The constitution provides for freedom of conscience, religion, and worship and specifies “religious denominations are separated from the State.” It also prohibits discrimination based on religious beliefs and guarantees both the right to conscientious objection and freedom to teach any religion. The constitution protects freedom of religion in the event of a declaration of a state of siege or state of emergency.
There is no official state religion; however, the constitution commends the Catholic Church for its participation in the country’s liberation efforts. A concordat between the government and the Holy See establishes a legal framework for cooperation, grants the Catholic Church autonomy in establishing and running schools, provides tax benefits, safeguards the Church’s historical and cultural heritage, and acknowledges the right of its foreign missionaries to serve in the country.
Religious organizations that simply conduct religious services do not need to register with the government and can obtain tax-exempt status from the Ministry of Finance. Religious organizations seeking to open private schools or provide other community services must submit articles of association and other relevant documentation to register as nonprofit corporate bodies through the Ministry of Justice’s National Directorate for Registry and Notary Services (DNRN). The law requires a separate registration with the Ministry of Interior for associations with primarily foreign members, including religious organizations, which must submit their articles of incorporation, proof they have the means to carry out their activities, and the name of a designated representative. To receive a tax identification number, organizations must register first with the Ministry of Justice and then bring that registration to the Service for Registration and Verification of Businesses, the business registration agency. The DNRN then issues a certificate and legally charters the organization.
The Ministry of Education classifies religious study as an optional elective subject in public schools. Most schools in the country are public, although the Catholic Church also operates its own private schools.
The law states “foreigners cannot provide religious assistance to the defense and security forces, except in cases of absolute need and urgency.” Foreign citizen missionaries and other religious figures are exempt from paying normal residence and visa fees. Visa regulations are the same for all foreign religious workers, regardless of religious affiliation.
The country is a party to the International Covenant on Civil and Political Rights.
Muslim leadership reported discrimination against Muslims joining civil service positions based on their names, including with the National Police and the Defense Force, as well as medical positions in local hospitals.
Despite 2017 legislation approving recognition of religious minority documents, Muslim and Protestant religious minority leaders again reported notaries public rejecting marriage and birth certificates from religious organizations other than the Catholic Church as supporting documentation for registering for schools and other official acts. The leaders stated this occurred on an ad hoc rather than systematic basis, and authorities resolved the incidents by addressing them with the notarial office director. In addition, reportedly many religious minorities remained unaware of the 2017 legislation. Registrations of births and marriages with the government continued to be available, but civil registration rates remained relatively low in comparison with registration for religious certificates. Religious minority leaders met with the prime minister on November 6 and discussed recognition of non-Catholic certificates and proposed further changes to the 2017 legislation approving recognition of religious minority documents, among other issues. Protestant and Muslim leaders said they would continue to engage the Offices of the President and Prime Minister to recognize non-Catholic certificates, as delineated in the 2017 law.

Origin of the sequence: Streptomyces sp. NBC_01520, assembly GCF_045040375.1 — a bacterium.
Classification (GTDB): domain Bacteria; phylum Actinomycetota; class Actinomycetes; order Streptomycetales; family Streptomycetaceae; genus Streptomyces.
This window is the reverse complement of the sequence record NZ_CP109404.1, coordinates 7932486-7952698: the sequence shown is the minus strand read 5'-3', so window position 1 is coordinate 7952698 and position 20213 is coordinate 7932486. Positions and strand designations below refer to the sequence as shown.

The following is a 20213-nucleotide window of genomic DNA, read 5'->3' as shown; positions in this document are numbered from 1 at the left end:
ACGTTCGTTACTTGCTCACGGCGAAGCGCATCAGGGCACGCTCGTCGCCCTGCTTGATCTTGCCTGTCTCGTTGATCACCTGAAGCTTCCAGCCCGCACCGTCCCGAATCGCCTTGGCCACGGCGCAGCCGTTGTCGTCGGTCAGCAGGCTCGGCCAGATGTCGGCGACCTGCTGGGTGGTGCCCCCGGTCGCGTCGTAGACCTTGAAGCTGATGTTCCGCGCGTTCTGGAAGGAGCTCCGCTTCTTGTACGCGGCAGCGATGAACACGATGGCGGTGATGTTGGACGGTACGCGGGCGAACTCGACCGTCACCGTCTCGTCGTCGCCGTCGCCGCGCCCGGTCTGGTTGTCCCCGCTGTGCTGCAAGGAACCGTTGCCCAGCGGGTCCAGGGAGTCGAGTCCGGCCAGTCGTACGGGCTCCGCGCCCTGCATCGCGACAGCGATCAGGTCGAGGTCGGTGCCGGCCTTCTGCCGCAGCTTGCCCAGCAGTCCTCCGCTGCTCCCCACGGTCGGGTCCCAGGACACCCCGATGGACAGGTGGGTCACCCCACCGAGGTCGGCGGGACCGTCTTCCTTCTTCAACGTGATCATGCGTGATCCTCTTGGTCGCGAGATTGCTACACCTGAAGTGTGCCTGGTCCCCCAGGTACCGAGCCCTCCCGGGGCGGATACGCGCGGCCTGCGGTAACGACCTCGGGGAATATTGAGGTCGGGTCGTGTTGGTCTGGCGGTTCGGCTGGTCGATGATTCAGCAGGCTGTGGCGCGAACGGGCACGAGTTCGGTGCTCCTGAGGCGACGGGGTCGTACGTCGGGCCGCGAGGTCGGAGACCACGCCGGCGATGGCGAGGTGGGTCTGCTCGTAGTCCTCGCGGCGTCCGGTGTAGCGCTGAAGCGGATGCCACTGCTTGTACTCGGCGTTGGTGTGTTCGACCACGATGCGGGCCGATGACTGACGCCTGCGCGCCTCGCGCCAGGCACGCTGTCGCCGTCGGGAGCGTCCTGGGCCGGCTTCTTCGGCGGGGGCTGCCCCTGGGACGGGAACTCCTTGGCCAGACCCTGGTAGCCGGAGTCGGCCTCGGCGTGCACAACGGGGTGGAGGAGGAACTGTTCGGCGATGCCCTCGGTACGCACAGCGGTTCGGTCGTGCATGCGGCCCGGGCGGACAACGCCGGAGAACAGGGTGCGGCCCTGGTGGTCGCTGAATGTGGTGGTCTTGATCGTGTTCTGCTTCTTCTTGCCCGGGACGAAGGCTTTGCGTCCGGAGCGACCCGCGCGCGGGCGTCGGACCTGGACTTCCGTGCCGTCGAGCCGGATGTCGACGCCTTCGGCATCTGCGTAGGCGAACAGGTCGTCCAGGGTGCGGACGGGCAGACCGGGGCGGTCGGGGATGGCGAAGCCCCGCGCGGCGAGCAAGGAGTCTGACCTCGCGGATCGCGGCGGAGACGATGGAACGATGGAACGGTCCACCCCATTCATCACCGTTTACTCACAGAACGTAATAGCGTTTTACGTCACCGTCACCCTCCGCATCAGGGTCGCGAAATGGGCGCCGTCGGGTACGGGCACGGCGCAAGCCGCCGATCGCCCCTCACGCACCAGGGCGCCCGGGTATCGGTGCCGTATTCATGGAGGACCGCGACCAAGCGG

The Office of the Prime Minister provided a budget allocation to the Catholic Episcopal Conference of Timor-Leste and transferred $1.5 million of funds to each of the country’s three Catholic dioceses. The terms of the concordat with the Holy See governed the allocations. The direct budget allocations to the Catholic Church again caused some tension with non-Catholic religious groups, according to minority religious leaders. Catholics and all other religious groups could apply, along with other organizations, for part of a $3.5 million government fund set aside for civil society organizations during the year. According to an official in the Prime Minister’s Office, the fund supported the construction of a Protestant church and the construction of an orphanage in a mosque for the Muslim community. According to a Muslim leader, this orphanage was the only Islamic project the Office of the Prime Minister supported during the year.
Several Catholic holidays were also national holidays, and Catholic religious leaders regularly presided over government ceremonies.